- 368 x 165 x 235 mm, weight 5.3 kg
In around 1975, Tandy released the DX-160, which was one of the last general coverage receivers from RadioShack equipped with a linear dial with its modest reading accuracy.
The desktop set can be operated with 12 V DC or from 115 / 230 V AC mains, the matching speaker (the one shown in the picture actually belongs to the predecessor DX-150) had to be purchased separately.
The set has a horizontal frequency dial and to the left of it a band spread dial; if the main tuning is set to one of the corresponding markings, the frequencies of the amateur radio bands can be read directly on the band spread dial. To the right of the main dial is the backlit S-meter. Further down are several rotary controls in a row: on the very left and right positions are the somewhat larger knobs for tuning the band spread and the main tuning. Between them are the rotary controls for the BFO, the rotary knob „AF GAIN“ serves as a volume control and is combined with the main power switch. This is followed by an antenna trimmer, the band selector and the RF GAIN control for RF amplification.
The four slide switches embedded in the trim activate the noise limiter, the BFO for CW/SSB reception, select the AGC speed and reception / standby operation in case the receiver is to be used in conjunction with a transmitter.
On the back of the unit are the screw terminals for antenna and earth connection, the mains cable is directly attached, next to it the fuse cap. Next to the 12V DC input is a short-circuit plug; this connection can be used to mute the reciver in conjunction with a transmitter.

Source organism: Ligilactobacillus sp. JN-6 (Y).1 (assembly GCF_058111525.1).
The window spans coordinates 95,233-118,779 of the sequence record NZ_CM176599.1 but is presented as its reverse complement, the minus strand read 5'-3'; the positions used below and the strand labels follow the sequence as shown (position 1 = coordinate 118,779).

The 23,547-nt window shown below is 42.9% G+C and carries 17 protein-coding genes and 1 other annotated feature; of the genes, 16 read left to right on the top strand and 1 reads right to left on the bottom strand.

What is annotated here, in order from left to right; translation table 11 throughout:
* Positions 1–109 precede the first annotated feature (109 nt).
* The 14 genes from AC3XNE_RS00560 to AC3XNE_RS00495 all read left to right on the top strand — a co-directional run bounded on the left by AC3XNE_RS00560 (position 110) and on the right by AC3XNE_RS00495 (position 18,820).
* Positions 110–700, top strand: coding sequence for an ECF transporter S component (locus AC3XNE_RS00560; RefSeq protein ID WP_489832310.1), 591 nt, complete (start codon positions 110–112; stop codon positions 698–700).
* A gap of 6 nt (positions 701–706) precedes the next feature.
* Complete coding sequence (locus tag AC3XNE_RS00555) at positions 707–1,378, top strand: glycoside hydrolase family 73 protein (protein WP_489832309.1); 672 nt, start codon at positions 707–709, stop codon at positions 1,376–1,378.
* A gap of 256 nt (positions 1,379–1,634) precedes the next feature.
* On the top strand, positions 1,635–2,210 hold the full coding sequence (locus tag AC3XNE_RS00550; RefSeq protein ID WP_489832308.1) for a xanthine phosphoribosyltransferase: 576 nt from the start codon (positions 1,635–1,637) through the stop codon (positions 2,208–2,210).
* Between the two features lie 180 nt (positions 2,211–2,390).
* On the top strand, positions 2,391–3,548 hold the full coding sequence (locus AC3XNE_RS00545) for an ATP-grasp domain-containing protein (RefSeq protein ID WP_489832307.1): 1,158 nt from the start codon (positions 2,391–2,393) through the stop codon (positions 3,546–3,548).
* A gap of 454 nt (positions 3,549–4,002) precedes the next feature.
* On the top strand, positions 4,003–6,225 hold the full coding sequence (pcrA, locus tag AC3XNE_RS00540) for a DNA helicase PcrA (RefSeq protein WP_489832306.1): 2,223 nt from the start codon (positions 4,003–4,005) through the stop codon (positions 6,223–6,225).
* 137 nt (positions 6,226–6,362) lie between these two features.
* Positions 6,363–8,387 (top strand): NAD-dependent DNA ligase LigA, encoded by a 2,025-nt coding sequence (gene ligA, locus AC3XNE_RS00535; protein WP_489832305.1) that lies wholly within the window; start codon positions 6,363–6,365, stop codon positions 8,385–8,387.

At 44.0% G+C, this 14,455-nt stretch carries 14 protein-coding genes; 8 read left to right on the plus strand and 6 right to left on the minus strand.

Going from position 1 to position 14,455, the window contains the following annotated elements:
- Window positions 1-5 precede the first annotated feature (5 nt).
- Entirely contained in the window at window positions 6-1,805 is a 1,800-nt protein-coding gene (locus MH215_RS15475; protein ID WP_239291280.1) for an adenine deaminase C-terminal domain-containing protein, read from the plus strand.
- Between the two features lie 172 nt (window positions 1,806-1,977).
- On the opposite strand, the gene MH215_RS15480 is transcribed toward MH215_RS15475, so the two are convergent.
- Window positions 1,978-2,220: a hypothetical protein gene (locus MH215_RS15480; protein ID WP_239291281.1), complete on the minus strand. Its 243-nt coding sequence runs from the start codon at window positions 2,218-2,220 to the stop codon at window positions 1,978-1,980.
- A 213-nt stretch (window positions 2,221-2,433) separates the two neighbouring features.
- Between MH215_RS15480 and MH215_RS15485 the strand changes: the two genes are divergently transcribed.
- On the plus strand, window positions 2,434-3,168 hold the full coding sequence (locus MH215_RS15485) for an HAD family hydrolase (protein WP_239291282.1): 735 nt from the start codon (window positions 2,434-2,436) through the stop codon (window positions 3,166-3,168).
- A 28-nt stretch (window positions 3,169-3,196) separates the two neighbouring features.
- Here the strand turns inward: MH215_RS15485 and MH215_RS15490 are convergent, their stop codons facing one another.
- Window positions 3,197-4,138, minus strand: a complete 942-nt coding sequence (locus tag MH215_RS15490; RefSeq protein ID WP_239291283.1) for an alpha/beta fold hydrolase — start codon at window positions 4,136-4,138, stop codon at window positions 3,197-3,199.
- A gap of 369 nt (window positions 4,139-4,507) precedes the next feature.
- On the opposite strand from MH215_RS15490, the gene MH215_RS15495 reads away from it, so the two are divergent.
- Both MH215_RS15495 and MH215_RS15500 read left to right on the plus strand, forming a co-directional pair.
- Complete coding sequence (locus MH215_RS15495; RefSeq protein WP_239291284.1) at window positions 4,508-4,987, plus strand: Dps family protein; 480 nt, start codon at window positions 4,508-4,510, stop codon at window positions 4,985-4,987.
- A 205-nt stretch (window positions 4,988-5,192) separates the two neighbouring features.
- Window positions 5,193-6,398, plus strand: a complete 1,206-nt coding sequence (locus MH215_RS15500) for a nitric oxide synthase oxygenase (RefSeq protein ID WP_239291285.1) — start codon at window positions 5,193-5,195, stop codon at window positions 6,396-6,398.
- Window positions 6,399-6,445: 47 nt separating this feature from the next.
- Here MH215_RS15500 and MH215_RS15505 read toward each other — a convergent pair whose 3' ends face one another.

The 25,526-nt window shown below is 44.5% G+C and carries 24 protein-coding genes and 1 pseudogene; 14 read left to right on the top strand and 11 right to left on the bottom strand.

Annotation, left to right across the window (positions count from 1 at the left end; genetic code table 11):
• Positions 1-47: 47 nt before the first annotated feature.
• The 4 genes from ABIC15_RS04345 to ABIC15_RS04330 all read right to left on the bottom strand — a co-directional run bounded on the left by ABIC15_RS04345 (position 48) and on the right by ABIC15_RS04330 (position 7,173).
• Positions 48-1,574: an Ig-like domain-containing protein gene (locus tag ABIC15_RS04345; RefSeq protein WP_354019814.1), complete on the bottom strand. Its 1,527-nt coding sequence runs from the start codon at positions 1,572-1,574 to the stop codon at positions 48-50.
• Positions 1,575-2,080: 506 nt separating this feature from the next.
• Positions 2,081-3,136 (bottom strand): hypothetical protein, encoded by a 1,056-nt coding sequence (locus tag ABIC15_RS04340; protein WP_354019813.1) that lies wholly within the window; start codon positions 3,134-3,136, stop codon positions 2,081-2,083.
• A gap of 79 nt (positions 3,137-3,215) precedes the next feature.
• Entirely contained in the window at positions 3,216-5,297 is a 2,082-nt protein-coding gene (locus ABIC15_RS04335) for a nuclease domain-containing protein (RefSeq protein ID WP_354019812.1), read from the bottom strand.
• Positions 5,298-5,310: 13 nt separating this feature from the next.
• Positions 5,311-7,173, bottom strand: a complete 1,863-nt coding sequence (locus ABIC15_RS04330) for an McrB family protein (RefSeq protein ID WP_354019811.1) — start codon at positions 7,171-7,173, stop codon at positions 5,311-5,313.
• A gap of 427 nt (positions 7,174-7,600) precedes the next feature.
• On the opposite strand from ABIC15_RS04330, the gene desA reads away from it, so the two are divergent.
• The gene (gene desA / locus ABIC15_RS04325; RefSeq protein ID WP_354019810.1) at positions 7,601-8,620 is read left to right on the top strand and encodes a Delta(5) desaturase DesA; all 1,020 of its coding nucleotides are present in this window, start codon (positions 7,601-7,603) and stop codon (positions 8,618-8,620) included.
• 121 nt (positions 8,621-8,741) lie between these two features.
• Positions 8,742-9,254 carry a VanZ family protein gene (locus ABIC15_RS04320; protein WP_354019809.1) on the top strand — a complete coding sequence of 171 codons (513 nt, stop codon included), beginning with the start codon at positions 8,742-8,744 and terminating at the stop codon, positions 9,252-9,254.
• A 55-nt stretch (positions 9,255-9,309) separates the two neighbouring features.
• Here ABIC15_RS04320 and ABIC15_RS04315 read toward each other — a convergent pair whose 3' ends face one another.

The operation is completely straightforward: connect a random length of wire as antenna (terminal A1), turn the AF gain up until a hiss is audible, the RF gain should be at the right stop, the AVC on Fast, the ANL on „off“.
With the band switch, you can now select one of the bands A (long wave, 0.15 - 0.4 MHz or 150 - 400 kHz), B (medium wave, 535 kHz - 1.6 MHz), C (maritime communications band 1.6 - 4.5 MHz) or one of the shortwave bands D (4.5 - 13 MHz) or E (13-30 MHz). For tuning in a station on a known frequency, the station must now be located in the corresponding shortwave band, which is a great challenge, especially on the higher bands due to the poor reading accuracy of the sets analogue dial. With careful detuning of the band spread dial, the signal can be tuned to maximum, and if necessary, the signal can be tweaked with the antenna trimmer by matching the wire antenna.
With the main tuning set to the red marks, you can hunt for waves in the amateur radio bands by using only the band spread dial to tune. With the BFO switched on, CW and single sideband transmissions coming from radio amateurs are also audible.
The DX-160 is a „low budget“ all-band receiver corresponding to the state of the seventies without any outstanding extras. The poor dial reading accuracy quickly limits its practical use, apart from occasionally tuning around in the shortwave bands, you soon come to the point to look for a receiver with a more accurate frequency display, which, in form of a digital display standard in modern PLL synthesis receivers, is no longer a question of price.
Single conversion superhet with analogue tuning and band spreading.
The set is solid state.